Soulseat Abbey

Saulseat or Soulseat Abbey was a Premonstratensian monastic community located in Wigtownshire, Galloway, in the Gaelic-speaking south-west of Scotland.

David I and the Scottish Church

Historical treatment of David I and the Scottish church usually emphasises King David I of Scotland's pioneering role as the instrument of diocesan reorganisation and Norman penetration, beginning with the bishopric of Glasgow while David was Prince of the Cumbrians, and continuing further north after David acceded to the throne of Scotland. As well as this and his monastic patronage, focus too is usually given to his role as the defender of the Scottish church's independence from claims of overlordship by the Archbishop of York and the Archbishop of Canterbury.

Gilbert of Glenluce

Gilbert was a 13th-century Cistercian monk, abbot and bishop. His first appearance in the sources occurs under the year 1233, for which year the Chronicle of Melrose reported that "Sir Gilbert, the abbot of Glenluce, resigned his office, in the chapter of Melrose; and there he made his profession". It is not clear why Gilbert really did resign the position of Abbot of Glenluce, head of Glenluce Abbey in Galloway, in order to become a mere brother at Melrose Abbey; nor is it clear for how long Gilbert had been abbot, though his latest known predecessor is attested last on 27 May 1222. After going to there, Gilbert became the Master of the Novices at Melrose.

Odo Ydonc was a 13th-century Premonstratensian prelate. The first recorded appearance of Odo was when he witnessed a charter by Donnchadh, Earl of Carrick, on 21 July 1225. In this document he is already Abbot of Dercongal, incidentally the first Abbot of Dercongal to appear on record.

Ninian Spot [de Spot] was a royal clerk and prelate in the 15th century Kingdom of Scotland. He spent much of his youth at university, eventually obtaining Master's Degree.

David Arnot Scottish prelate of the Catholic Church from 1509 to 1526

David Arnot was a Scottish prelate of the Catholic Church. He was the Bishop of Galloway (Scotland) from 1509 to 1526. He was from the Arnot family of Arnot, Fife.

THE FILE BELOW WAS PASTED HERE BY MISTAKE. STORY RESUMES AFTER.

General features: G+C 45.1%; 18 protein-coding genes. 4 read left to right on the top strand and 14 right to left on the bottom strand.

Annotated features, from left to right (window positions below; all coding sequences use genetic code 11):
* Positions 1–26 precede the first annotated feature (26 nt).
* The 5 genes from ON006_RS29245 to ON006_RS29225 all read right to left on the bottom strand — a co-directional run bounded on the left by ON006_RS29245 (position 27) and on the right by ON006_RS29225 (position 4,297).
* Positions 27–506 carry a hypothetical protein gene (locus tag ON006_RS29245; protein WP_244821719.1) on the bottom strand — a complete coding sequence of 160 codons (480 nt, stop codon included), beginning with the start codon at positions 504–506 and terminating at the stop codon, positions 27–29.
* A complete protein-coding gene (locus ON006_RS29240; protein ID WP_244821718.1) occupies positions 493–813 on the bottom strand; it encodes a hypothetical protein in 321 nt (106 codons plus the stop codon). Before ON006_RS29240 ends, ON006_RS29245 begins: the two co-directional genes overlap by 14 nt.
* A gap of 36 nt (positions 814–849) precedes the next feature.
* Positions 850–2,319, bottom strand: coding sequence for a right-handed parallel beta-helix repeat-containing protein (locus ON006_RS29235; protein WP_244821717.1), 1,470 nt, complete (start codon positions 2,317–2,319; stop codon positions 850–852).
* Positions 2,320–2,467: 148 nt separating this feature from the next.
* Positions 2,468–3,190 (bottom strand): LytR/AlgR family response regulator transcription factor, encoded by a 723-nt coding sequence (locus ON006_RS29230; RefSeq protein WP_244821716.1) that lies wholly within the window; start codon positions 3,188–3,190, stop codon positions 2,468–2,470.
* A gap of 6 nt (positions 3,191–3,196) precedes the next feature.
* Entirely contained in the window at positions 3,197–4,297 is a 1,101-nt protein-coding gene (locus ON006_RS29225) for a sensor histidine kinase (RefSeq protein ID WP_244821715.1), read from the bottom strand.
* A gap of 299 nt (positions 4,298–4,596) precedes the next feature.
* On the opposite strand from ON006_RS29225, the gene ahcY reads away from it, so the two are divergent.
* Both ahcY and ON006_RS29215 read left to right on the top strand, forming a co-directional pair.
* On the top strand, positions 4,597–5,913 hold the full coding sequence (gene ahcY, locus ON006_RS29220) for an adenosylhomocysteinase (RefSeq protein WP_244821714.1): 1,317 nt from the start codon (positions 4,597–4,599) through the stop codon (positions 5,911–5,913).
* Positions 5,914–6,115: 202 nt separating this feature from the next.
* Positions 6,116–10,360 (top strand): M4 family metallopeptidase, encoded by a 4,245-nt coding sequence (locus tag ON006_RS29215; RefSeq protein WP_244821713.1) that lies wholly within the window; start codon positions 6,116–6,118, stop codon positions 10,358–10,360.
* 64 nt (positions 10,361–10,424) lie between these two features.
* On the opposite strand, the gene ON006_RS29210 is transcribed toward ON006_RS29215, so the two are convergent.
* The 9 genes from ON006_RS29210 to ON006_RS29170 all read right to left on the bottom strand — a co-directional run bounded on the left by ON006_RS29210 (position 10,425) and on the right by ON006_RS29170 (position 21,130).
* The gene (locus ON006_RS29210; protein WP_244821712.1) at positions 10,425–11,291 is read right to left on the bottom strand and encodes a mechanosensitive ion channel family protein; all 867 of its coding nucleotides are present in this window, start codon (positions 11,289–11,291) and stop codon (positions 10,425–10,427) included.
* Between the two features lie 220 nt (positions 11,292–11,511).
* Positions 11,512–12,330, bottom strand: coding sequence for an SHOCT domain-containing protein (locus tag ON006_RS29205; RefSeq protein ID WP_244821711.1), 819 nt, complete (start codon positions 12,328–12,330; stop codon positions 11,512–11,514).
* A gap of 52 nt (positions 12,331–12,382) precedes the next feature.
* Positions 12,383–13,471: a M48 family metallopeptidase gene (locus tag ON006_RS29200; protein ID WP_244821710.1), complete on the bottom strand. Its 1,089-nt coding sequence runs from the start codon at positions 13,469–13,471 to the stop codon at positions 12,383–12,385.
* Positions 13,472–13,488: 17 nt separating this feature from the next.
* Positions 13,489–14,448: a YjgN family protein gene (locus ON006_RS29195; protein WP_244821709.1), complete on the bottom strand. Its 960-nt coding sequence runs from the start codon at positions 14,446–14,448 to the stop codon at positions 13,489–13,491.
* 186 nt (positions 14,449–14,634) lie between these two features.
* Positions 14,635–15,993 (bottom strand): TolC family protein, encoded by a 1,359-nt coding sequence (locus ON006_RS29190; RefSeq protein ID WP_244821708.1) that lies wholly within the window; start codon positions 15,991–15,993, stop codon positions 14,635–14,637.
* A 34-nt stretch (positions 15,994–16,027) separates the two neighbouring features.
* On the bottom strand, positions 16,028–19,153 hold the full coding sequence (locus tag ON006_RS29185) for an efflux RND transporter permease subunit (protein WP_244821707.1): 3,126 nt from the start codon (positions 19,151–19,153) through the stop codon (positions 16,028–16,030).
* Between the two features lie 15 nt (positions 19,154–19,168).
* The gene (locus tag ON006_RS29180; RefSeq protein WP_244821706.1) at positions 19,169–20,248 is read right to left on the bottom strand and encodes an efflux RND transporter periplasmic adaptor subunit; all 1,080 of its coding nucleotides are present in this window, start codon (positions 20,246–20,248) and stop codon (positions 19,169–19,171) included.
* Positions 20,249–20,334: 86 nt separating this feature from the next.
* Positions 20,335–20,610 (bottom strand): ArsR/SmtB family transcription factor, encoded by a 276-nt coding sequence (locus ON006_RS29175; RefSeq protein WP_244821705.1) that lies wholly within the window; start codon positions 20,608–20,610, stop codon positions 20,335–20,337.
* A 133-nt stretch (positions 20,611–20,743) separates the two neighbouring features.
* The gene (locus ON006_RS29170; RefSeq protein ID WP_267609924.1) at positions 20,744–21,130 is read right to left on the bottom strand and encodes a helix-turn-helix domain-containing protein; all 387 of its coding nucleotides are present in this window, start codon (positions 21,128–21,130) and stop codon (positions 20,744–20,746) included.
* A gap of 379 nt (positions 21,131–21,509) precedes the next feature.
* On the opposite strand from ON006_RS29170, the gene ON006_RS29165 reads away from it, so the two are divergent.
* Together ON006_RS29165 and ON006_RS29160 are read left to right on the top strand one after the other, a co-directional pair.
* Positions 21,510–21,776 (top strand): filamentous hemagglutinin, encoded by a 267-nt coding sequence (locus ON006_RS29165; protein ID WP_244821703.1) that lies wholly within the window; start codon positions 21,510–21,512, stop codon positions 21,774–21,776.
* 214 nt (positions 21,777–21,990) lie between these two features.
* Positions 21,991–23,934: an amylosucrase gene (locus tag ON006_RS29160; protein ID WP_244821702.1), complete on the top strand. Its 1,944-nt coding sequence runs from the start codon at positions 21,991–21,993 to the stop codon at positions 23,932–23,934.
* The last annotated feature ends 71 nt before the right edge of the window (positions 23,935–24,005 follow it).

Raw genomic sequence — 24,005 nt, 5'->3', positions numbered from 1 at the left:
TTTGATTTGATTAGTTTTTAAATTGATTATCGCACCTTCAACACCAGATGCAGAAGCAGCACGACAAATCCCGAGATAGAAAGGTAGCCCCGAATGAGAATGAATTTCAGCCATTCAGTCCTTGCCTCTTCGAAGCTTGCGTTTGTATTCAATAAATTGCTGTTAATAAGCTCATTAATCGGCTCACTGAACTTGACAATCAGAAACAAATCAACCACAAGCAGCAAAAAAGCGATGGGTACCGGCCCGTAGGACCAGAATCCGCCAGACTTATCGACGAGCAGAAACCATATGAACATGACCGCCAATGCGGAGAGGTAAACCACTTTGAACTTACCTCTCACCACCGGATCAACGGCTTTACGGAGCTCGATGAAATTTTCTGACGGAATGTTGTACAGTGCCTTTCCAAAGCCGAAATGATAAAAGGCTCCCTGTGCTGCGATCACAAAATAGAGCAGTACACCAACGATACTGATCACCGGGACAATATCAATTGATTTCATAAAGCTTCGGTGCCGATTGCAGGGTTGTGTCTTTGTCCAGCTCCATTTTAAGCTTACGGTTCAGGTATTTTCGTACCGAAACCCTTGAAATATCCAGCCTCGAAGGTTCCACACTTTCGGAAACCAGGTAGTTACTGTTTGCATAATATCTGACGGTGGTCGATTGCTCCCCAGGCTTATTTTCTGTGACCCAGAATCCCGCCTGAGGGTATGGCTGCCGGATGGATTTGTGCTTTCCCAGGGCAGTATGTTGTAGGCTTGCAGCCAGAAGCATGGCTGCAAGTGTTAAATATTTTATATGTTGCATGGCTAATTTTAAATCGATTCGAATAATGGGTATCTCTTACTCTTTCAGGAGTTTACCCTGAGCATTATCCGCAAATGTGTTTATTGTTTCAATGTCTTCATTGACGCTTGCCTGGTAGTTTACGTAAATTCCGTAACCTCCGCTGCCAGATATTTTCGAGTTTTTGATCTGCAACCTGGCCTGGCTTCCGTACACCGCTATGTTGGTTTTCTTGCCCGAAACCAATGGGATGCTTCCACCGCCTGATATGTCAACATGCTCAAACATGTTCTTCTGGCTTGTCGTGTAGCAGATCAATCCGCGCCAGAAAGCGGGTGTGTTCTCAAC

Roman Catholic Diocese of Galloway

The Roman Catholic Diocese of Galloway is an ecclesiastical territory or diocese of the Roman Catholic Church in Scotland. The pre-Reformation Diocese of Galloway, held to have been founded by St Ninian in the fifth century, had broken allegiance with Rome in 1560, and disappeared in 1689. The territory of the modern diocese incorporates, the local authority areas of Dumfries and Galloway, South Ayrshire, East Ayrshire and parts of North Ayrshire, (Cumbrae). The bishop's cathedra is at St Margaret's Cathedral, Ayr.

Roman Catholic Archdiocese of Glasgow

The Archdiocese of Glasgow is the metropolitan see of the Province of Glasgow in the Roman Catholic Church in Scotland. The episcopal seat of the developing diocese was established by Saint Kentigern in the 6th century AD. It is one of two Latin Church metropolitan archdioceses of the Roman Catholic Church: the only archdioceses in Scotland. It is the elder of the two bishoprics. Innocent VIII first raised Glasgow a metropolitan archbishopric in 1492. The Metropolis has the dioceses of Motherwell and Paisley as suffragans within the Ecclesiastical Province. The archdiocese is sede vacante as of June 2021.

William Galloway (architectural historian)

William Galloway (1830–1897) was a 19th-century architect mainly remembered as an architectural historian. He also worked as an architectural illustrator and photographer.


  1. 1 2 3 Hunter-Blair, Oswald. "Whithorn Priory." The Catholic Encyclopedia Vol. 15. New York: Robert Appleton Company, 1912. 21 January 2019]
  2. "Premonstratensian Cathedral", Whithorn Trust
  3. Historic Environment Scotland. "Whithorn Priory, monastic settlement and priory (SM12992)" . Retrieved 25 February 2019.
  4. "Dictionary of Scottish Architects - DSA Architect Biography Report (June 16, 2021, 1:24 am)". www.scottisharchitects.org.uk.

PD-icon.svg This article incorporates text from a publication now in the public domain : Herbermann, Charles, ed. (1913). "Whithorn Priory". Catholic Encyclopedia . New York: Robert Appleton Company.

Coordinates: 54°44′01″N4°25′04″W / 54.73361°N 4.41778°W / 54.73361; -4.41778